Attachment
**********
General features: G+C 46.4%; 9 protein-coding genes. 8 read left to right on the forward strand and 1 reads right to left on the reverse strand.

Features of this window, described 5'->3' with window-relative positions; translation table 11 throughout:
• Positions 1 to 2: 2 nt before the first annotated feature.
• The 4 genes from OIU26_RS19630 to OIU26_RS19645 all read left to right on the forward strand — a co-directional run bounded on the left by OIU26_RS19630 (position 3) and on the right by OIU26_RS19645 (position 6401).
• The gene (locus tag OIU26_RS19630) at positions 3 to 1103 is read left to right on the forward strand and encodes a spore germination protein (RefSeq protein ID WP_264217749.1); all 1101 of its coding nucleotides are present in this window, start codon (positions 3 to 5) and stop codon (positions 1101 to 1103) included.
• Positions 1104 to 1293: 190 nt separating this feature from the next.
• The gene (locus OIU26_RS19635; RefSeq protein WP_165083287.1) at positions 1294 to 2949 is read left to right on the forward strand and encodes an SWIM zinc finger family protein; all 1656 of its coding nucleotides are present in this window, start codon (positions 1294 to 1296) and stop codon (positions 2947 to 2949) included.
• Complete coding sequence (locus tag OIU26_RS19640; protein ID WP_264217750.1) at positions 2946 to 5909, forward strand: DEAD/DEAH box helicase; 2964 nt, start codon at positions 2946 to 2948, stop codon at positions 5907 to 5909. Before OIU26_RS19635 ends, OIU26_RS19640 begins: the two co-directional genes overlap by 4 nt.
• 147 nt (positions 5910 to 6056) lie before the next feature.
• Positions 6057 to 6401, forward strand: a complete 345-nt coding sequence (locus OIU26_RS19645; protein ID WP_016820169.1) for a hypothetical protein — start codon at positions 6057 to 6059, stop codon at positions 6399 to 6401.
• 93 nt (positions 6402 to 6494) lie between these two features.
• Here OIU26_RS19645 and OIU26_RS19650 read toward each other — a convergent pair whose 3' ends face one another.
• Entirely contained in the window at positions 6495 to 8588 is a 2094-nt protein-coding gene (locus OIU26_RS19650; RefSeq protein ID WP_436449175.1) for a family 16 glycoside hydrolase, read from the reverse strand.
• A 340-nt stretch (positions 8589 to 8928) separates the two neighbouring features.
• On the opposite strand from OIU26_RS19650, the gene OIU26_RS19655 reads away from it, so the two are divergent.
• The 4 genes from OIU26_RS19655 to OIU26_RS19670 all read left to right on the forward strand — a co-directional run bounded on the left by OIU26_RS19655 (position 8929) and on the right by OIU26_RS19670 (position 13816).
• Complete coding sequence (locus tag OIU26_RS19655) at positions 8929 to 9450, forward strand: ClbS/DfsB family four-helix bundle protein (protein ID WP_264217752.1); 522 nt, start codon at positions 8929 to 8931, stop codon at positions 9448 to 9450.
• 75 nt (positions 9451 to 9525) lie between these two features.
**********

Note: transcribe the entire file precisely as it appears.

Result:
General features: G+C 46.4%; 9 protein-coding genes. 8 read left to right on the forward strand and 1 reads right to left on the reverse strand.

Features of this window, described 5'->3' with window-relative positions; translation table 11 throughout:
• Positions 1 to 2: 2 nt before the first annotated feature.
• The 4 genes from OIU26_RS19630 to OIU26_RS19645 all read left to right on the forward strand — a co-directional run bounded on the left by OIU26_RS19630 (position 3) and on the right by OIU26_RS19645 (position 6401).
• The gene (locus tag OIU26_RS19630) at positions 3 to 1103 is read left to right on the forward strand and encodes a spore germination protein (RefSeq protein ID WP_264217749.1); all 1101 of its coding nucleotides are present in this window, start codon (positions 3 to 5) and stop codon (positions 1101 to 1103) included.
• Positions 1104 to 1293: 190 nt separating this feature from the next.
• The gene (locus OIU26_RS19635; RefSeq protein WP_165083287.1) at positions 1294 to 2949 is read left to right on the forward strand and encodes an SWIM zinc finger family protein; all 1656 of its coding nucleotides are present in this window, start codon (positions 1294 to 1296) and stop codon (positions 2947 to 2949) included.
• Complete coding sequence (locus tag OIU26_RS19640; protein ID WP_264217750.1) at positions 2946 to 5909, forward strand: DEAD/DEAH box helicase; 2964 nt, start codon at positions 2946 to 2948, stop codon at positions 5907 to 5909. Before OIU26_RS19635 ends, OIU26_RS19640 begins: the two co-directional genes overlap by 4 nt.
• 147 nt (positions 5910 to 6056) lie before the next feature.
• Positions 6057 to 6401, forward strand: a complete 345-nt coding sequence (locus OIU26_RS19645; protein ID WP_016820169.1) for a hypothetical protein — start codon at positions 6057 to 6059, stop codon at positions 6399 to 6401.
• 93 nt (positions 6402 to 6494) lie between these two features.
• Here OIU26_RS19645 and OIU26_RS19650 read toward each other — a convergent pair whose 3' ends face one another.
• Entirely contained in the window at positions 6495 to 8588 is a 2094-nt protein-coding gene (locus OIU26_RS19650; RefSeq protein ID WP_436449175.1) for a family 16 glycoside hydrolase, read from the reverse strand.
• A 340-nt stretch (positions 8589 to 8928) separates the two neighbouring features.
• On the opposite strand from OIU26_RS19650, the gene OIU26_RS19655 reads away from it, so the two are divergent.
• The 4 genes from OIU26_RS19655 to OIU26_RS19670 all read left to right on the forward strand — a co-directional run bounded on the left by OIU26_RS19655 (position 8929) and on the right by OIU26_RS19670 (position 13816).
• Complete coding sequence (locus tag OIU26_RS19655) at positions 8929 to 9450, forward strand: ClbS/DfsB family four-helix bundle protein (protein ID WP_264217752.1); 522 nt, start codon at positions 8929 to 8931, stop codon at positions 9448 to 9450.
• 75 nt (positions 9451 to 9525) lie between these two features.